External Resources

Filter By
DateTitleDescriptionAuthorTypesort descending
12/1/13How to End Illegal Fishing From coastal waters to the high seas, criminals are robbing the oceans and jeopardizing communities, economies, and the environment. This report provides an overview of the main enforcement issues in regards to IUU fishing and details Pew's strategy to end illegal fishing.  View publication Pew Charitable TrustsReport
9/1/11Twenty Years of Collapse and Counting: The Cost of Failure in SomaliaIn this report John Norris and Bronwyn Bruton estimate—using a variety of official and unofficial sources and some educated guesswork—a reasonable estimate of the financial cost of Somalia’s conflict since 1991. Their research concludes that the international community has collectively spent just over $55 billion responding to Somalia since 1991. To view full article please click here.  John Norris and Bronwyn BrutonReport
11/1/13Pirate Trails Tracking the Illicit Financial Flows from Pirate Activities off the Horn of AfricaThis study was conducted through a collaborative effort of the International Criminal Police Organization (INTERPOL), the United Nations Office on Drugs and Crime (UNODC), and the World Bank. Its focus is on financial flows and how such flows can be monitored by relevant law enforcement agencies. It complements another study done exclusively by the World Bank (referenced in this study as the World Bank Report) that assesses the economic costs of piracy off the coast of Somalia. View publication World Bank, UNODC, and INTERPOLReport
7/1/11Somali Futures: An ExplorationThis report is based on a pilot survey carried out by King’s College, London’s Humanitarian Futures Programme to explore how Somalis see their future and that of future generations. Supported by the United Nations Development Programme ‐ Somali office, the overarching purpose of this initiative is to determine if there are any consistent themes that emerge from extensive engagement with a sample of Somali respondents that might prompt different forms of support to the Somali people.  To view full report please click here.  Humanitarian Future’s ProgrammeReport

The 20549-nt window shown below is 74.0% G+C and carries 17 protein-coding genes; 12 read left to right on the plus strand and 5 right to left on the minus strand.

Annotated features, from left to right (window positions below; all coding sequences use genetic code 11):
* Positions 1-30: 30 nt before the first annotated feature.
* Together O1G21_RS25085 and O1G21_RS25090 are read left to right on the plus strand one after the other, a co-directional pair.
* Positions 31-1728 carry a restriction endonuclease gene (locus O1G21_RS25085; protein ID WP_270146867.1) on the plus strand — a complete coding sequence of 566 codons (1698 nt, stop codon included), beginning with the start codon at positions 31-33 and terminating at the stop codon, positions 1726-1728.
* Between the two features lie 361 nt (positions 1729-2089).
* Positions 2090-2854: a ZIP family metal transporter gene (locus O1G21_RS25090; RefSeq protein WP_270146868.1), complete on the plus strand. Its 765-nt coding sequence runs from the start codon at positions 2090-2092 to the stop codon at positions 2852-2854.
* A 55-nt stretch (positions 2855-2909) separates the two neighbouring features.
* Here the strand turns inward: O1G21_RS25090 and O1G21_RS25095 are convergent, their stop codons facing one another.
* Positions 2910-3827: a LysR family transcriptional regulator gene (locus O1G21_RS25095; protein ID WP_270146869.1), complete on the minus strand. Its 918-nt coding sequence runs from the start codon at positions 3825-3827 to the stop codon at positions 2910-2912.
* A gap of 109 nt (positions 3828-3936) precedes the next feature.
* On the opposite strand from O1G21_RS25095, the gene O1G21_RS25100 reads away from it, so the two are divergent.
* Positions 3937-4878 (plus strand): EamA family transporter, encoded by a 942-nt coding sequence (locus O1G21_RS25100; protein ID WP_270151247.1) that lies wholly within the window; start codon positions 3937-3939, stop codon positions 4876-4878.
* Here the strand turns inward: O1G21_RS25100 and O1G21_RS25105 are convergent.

6/1/14Maritime Security: Ongoing U.S. Counterpiracy Efforts Would Benefit From Agency AssessmentsThis report: (1) assesses how piracy off the Horn of Africa has changed since GAO's 2010 review, and describes U.S. efforts to assess its counterpiracy actions, given any changing conditions; and (2) identifies trends in piracy and maritime crime in the Gulf of Guinea and U.S. efforts to address them, and evaluates the extent to which the United States has assessed its counterpiracy efforts in the Gulf of Guinea. View publication Government Accountability OfficeReport
1/1/12Treasure Mapped: Using Satellite Imagery to Track the Developmental Effects of Somali PiracyThis Chatham House report analyzes the on-land impacts of Somali piracy and introduces a number of alternative indicators for economic activity in Somalia. The report concludes that piracy appears to lead to widespread economic development and therefore has a large interest group behind its continuation, which must be considered when developing land-based strategies to address this problem. View publication Anja ShortlandReport
1/1/12House of Commons: Piracy off SomaliaA report by the Foreign Affairs Committee of the UK House of Commons, focusing on the work of the Foreign and Commonwealth Office and the UK Government’s contribution to international counter-piracy efforts. The report contains extensive oral and written evidence. View publication House of CommonsReport
11/1/11Hostages to Conflict: Prospects for Building Regional Economic Cooperation in the Horn of AfricaThis Chatham House report examines the economic dimensions of regional conflict and cooperation in the Horn of Africa. It asks whether, over the long term, economic drivers have the potential to transform endemic conflict among states or whether political stability is a precondition for enhancing economic cooperation.  View publication Sally HealyReport
1/1/14Maritime Piracy - Part I: An Overview of Trends, Costs, and Trade-Related ImplicationsPart I of the United Nations Conference on Trade and Development's Maritime Piracy report covers overall trends in maritime piracy and related crimes. This section details the trends of maritime piracy and crime reaching as far back as 2003, and gives an overview of first and second order costs related to maritime crime  including trade-related implications. The data extends December of 2013. View publication UN Conference on Trade and DevelopmentReport
4/1/13The Pirates of Somalia: Ending the Threat, Rebuilding a NationThis World Bank report shows that Somalia-based piracy has not only imposed a hidden tax on world trade generally, it has severely affected the economic activities of neighboring countries. It also evaluates the nexus between pirates and terrorist organizations and shows that it is in the international community's common interest to find a resolution to Somali piracy, and more generally to help the government of Somalia to rebuild the country. To view full report please click here.  World BankReport

Pages